The Copyright Act preempts the GPL

Peter Fairbrother zenadsl6186 at
Fri Feb 6 20:54:26 UTC 2004

Arien Ferrell wrote:

> I think I'm a latecomer to this thread, but I'd be interested in seeing
> the first few messages relating to the subject heading.  How does the
> Copyright Act preempt GPL?
> A couple minor points of clarification relating to the message I received:
>>> A copyright holder does not have a right to make a copy. Rather, the
>>> copyright holder has the right to prevent others from making a copy.
>> Of course the copyright holder has the right to make a copy of the work.
>> That is to say that each person has a duty not to hinder him.
> The cprt holder is the owner, with the full bundle of ownership
> rights...make copies, sell, etc.  The copyright protection prevents
> others from exercising those rights, without permission.

Yes. In a derivative work, the second author has the right to make copies of
his contribution to the derivative work, but he has no right at all to make
copies of the whole derivative work.

Granting permission to _make_ a derivative work does not necessarily imply
anything at all about the right to _distribute_ the derivative work.
>>> So, the interplay between the rights of author of an original work and
>>> the rights of the author of a derivative work interlock as follows:
>>> The author of the derivative work has the exclusive right to make copies
>>> of the derivative work. That means that they can prevent others from
>>> making copies of the derivative work.
>> Correct.

No. He has the exclusive right to make copies of his contribution to the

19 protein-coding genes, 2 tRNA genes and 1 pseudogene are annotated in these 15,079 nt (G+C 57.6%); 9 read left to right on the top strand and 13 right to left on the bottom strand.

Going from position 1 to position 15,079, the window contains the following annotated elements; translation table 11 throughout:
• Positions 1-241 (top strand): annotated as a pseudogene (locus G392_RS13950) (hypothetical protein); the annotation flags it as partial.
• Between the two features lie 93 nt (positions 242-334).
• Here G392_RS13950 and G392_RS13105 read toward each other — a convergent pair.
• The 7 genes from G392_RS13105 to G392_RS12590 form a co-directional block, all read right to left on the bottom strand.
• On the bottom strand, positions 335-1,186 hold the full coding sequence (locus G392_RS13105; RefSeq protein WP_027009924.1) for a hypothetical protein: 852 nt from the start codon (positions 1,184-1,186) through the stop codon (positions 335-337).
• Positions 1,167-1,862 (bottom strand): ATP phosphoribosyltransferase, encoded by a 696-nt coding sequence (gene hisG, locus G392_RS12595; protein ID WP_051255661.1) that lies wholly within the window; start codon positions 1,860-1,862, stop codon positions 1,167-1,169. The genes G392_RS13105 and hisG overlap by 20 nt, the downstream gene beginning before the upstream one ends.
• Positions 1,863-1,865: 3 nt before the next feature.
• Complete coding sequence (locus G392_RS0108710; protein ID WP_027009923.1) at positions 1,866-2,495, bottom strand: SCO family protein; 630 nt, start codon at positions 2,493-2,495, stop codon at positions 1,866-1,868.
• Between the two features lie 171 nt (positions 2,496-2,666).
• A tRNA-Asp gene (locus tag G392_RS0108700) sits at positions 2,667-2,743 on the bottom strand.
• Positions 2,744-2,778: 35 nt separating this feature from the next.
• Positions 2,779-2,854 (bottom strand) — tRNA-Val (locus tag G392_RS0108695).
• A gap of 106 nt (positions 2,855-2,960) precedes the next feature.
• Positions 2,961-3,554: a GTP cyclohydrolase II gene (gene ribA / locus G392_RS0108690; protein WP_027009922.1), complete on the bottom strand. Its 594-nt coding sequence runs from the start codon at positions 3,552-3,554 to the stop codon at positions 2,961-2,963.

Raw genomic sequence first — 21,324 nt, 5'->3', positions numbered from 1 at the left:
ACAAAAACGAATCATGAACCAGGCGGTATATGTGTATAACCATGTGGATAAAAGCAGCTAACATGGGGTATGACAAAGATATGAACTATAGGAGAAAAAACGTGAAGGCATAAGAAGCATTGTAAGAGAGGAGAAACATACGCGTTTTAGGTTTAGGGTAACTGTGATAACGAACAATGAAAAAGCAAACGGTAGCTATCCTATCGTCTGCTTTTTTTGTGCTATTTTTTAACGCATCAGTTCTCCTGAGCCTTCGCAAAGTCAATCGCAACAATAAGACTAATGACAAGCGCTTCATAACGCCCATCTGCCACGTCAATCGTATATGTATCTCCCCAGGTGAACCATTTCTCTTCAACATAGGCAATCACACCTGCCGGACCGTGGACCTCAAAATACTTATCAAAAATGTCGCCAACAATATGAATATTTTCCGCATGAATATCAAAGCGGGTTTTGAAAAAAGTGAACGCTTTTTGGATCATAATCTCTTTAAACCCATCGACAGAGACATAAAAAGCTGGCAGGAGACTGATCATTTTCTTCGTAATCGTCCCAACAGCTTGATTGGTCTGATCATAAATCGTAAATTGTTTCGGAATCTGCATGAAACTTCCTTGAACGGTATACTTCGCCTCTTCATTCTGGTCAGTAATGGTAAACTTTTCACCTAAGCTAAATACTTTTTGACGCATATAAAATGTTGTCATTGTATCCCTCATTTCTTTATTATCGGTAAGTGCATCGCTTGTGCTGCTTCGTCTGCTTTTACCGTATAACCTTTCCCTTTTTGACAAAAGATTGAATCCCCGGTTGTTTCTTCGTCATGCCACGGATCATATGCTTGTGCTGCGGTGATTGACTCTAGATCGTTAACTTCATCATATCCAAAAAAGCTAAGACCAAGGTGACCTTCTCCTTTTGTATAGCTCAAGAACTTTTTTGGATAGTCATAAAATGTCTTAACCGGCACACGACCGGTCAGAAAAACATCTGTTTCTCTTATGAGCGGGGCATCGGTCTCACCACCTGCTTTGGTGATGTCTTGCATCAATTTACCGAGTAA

derivative work only, but he has no rights at all in the pre-existing

He also has no rights in the derivative work as a whole - such rights don't
exist. There is no copyright in the work as a whole, only seperate
copyrights in the pre-existing work, and in the added work.

>> Not so.  *Preparing* the derivative work in the first place is contingent
>> on that permission, and of course the permission may be conditional
>> (and often is).  But once the derivative work is lawfully prepared,
>> all the other exclusive rights in the copyright bundle attach to the
>> copyright holder.
>> New Line Cinema obtained a license from Tolkien Enterprises (not the same
>> as the Tolkien Estate) to make a derivative work based on the _Lord of the
>> Rings_.  They then have the exclusive right to distribute copies of that
>> work, and (more relevantly) the exclusive right to perform it publicly.
>> No further permission is required.

Where on earth did you get that idea from?

>> If you think otherwise, please point to the relevant sentence of the
>> Copyright Act or case law.

US Title 17 § 103 (b): "The copyright in a compilation or derivative work
extends only to the material contributed by the author of such work, as
distinguished from the preexisting material employed in the work, and does
not imply any exclusive right in the preexisting material."

UK law is similar, but not so easily quotable. But let's try: Copyright
Designs and Patents Act 1988, s 1.‹(1) "Copyright is a property right which
subsists in accordance with this Part in the following descriptions of work‹

 (a) original literary, dramatic, musical or artistic works,"

Note that copyright only subsists in _original_ works, and not in
_derivative_ works. A derivative work does not per se have any associated
copyright - though the parts of it may have associated copyright.

That situation is the same in the US - Title 17 § 102. "Subject matter of
copyright: In general (a) Copyright protection subsists, in accordance with
this title, in original works of authorship fixed in any tangible medium of

I am not a lawyer. This is not legal advice.
Peter Fairbrother

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